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Nearly 16M Homes Are Now Underwater

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Zillow just reported that their data shows nearly 16 million homes in this country are now in a negative equity position where the house is worth less than the mortgages on the home. This number is dramatically higher than the approximate 11 million reported by other entities. Why the huge difference? Zillow professes to take into consideration ALL loans on the property not just the most recent loan (purchase or refinance).

The key findings in the study:

  • Nearly one-third (31.4 percent) of U.S. homeowners with mortgages – or 15.7 million – were underwater on their mortgage.
  • A slower pace of foreclosures after the robo-signing issues of 2010 contributed to slower progress in working down negative equity. Foreclosures cause homes to come out of negative equity when a bank or third party takes ownership.
  • Nine in 10 homeowners continue to make their mortgage and home loan payments on time, with just 10.1 percent of underwater homeowners more than 90 days delinquent.
  • Nearly 40 percent of underwater homeowners, or 12.4 percent of all homeowners with a mortgage, owe between 1 and 20 percent more than their home is worth.
  • An additional 21 percent of underwater homeowners, or 6.6 percent of all homeowners with a mortgage, owe between 21 and 40 percent more than their home is worth.
  • About 2.4 million, or 4.7 percent of all homeowners with mortgages owe more than double what their home is worth.

How can negative equity impact the housing market? In the report, Zillow Chief Economist Stan Humphries explains:

"Not only does negative equity tie many to their homes, by making homeowners unable to move when they may want to, but if economic growth slows and unemployment rises, more homeowners will be unable to make timely mortgage payments, increasing delinquency rates and eventually foreclosures."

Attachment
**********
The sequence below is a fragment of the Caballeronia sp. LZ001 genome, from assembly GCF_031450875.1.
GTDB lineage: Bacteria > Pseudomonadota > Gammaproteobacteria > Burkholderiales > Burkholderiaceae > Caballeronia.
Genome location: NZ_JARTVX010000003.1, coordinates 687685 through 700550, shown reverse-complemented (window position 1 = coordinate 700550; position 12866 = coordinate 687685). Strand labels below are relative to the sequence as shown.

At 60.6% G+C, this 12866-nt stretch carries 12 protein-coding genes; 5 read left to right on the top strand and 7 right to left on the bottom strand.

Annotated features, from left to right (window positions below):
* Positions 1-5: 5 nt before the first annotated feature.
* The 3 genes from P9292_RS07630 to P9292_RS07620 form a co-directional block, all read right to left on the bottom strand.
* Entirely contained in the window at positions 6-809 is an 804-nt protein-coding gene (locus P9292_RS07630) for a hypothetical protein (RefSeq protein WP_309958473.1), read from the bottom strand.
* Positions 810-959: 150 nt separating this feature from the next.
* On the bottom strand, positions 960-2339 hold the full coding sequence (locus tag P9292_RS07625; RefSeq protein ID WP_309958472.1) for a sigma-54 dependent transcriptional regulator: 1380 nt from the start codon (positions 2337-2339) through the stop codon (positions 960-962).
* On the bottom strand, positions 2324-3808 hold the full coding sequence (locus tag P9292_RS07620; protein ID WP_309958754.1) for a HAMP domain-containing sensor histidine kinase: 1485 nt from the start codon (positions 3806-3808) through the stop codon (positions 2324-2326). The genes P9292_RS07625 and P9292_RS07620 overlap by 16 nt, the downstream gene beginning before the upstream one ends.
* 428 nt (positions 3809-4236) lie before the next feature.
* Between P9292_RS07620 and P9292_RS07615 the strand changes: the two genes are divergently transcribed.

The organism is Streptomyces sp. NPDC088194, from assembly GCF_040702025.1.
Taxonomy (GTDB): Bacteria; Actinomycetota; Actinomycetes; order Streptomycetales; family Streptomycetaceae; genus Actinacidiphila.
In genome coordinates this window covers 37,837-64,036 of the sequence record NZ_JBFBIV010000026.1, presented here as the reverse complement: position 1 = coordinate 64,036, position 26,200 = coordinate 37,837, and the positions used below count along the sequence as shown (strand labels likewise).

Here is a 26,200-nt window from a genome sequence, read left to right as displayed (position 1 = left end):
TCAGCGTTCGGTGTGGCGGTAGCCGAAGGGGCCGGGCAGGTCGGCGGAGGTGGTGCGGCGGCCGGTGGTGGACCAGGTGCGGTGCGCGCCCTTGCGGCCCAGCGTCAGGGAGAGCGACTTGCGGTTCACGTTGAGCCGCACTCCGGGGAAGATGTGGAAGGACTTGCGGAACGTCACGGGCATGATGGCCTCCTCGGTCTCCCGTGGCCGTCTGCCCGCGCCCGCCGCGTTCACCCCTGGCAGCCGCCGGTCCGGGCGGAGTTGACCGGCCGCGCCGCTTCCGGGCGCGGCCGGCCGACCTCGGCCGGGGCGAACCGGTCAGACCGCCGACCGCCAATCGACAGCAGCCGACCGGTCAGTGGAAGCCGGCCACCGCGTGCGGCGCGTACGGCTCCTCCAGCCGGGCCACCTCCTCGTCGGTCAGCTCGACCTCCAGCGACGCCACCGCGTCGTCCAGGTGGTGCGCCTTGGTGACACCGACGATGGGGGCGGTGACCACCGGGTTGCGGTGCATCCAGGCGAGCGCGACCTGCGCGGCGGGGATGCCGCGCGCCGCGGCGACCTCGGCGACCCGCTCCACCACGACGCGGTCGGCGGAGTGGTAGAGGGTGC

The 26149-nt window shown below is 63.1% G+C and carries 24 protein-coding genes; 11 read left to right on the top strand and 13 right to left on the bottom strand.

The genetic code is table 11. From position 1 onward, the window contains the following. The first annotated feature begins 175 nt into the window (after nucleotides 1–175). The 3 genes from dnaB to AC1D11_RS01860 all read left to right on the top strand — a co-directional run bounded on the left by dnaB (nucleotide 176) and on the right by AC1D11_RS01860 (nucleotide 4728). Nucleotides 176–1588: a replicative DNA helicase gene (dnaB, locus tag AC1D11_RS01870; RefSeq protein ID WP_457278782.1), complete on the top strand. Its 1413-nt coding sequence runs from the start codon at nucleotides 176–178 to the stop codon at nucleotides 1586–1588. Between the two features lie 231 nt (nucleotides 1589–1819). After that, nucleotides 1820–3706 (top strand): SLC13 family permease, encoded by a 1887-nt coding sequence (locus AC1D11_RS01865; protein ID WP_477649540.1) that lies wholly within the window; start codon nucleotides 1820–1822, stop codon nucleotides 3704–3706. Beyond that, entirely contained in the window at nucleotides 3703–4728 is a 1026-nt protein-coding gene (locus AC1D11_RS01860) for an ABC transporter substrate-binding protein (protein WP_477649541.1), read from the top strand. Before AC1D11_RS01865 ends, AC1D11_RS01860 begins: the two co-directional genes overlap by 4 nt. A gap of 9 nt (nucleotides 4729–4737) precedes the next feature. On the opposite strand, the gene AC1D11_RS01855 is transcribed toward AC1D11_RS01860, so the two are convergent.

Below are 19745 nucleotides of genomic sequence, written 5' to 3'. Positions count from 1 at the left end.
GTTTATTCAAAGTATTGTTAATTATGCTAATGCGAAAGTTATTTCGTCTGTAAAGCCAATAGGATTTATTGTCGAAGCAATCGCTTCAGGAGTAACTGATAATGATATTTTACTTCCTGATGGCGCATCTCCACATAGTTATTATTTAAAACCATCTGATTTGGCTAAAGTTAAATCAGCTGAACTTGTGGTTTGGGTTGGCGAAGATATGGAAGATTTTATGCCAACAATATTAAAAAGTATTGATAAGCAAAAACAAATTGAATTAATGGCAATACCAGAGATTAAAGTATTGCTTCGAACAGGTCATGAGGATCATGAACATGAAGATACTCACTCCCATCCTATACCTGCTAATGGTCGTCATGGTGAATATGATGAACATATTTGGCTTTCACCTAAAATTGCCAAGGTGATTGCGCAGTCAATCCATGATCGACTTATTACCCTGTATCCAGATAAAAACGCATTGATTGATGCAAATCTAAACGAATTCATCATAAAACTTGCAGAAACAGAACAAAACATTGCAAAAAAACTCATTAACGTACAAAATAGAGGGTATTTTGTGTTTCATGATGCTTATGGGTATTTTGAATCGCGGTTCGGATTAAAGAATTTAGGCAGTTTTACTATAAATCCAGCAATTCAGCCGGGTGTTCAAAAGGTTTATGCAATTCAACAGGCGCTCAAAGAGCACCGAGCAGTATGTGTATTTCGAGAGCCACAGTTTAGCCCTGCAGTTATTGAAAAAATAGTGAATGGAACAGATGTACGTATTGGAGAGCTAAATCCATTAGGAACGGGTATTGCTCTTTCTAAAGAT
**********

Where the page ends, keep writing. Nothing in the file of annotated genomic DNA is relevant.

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8 Responses to “Nearly 16M Homes Are Now Underwater”

  1. Susan Bragg May 30, 2012 at 10:01 am # Reply

    Guess what? Zillow doesn’t know everything. Their “zestimates” are so off base (either high or low) and are not helpful to either buyers, or sellers. They are not Realtors, just statisticians…and not always accurate. They have done more damage than good.

  2. mrkrispy May 30, 2012 at 11:05 am # Reply

    You’re citing Zillow as an authority on house values?  You can’t be serious!  KCM Crew, this is a major FAIL!!!  So the obvious result of this kind of poor quality “journalism” is the question “What else do you say that has no credibility?”

  3. James K Barath, CMPS May 30, 2012 at 11:19 am # Reply

    Negative equity is only a reality when the home is sold; otherwise, it is a mute point and has no direct correlation to one’s ability to afford a mortgage payment. If anything, the headlines of negative equity has only perpetuated the acceptability of strategic defaults.

    • mrkrispy May 30, 2012 at 11:40 am # Reply

       you meant moot point……  Also, negative equity affects a persons real net worth today…which can affect their ability to get loans for a variety of things such as business loans and/or personal loans, their outlook on their future, and their ability to consider a job change that would require relocation.  For at least 30 percent of home owners the short term ramifications of a strategic default are far less costly than the longer term benefits.  Unfortunately that’s the current reality.   

  4. rogersanderson May 30, 2012 at 2:44 pm # Reply

    From a California perspective, 16 million underwater homes is a very reasonable estimate.  My concern for the real estate market and for real estate values is that the unethical strategic defaulters of this world will suddenly just start walking away and we have 8 million additional foreclosures with 2 million of them being in California. 

  5. Steven Beam May 31, 2012 at 12:07 pm # Reply

    As soon as I read the word “zillow” I stopped reading. Zillow is crap. Why feed their crap to the public? You can do better than that. 

  6. KCMcrew June 4, 2012 at 4:49 pm # Reply

    Since the information is taken from Zillow’s report, it would be best to ask them. You can contact their Research Team at the link below:

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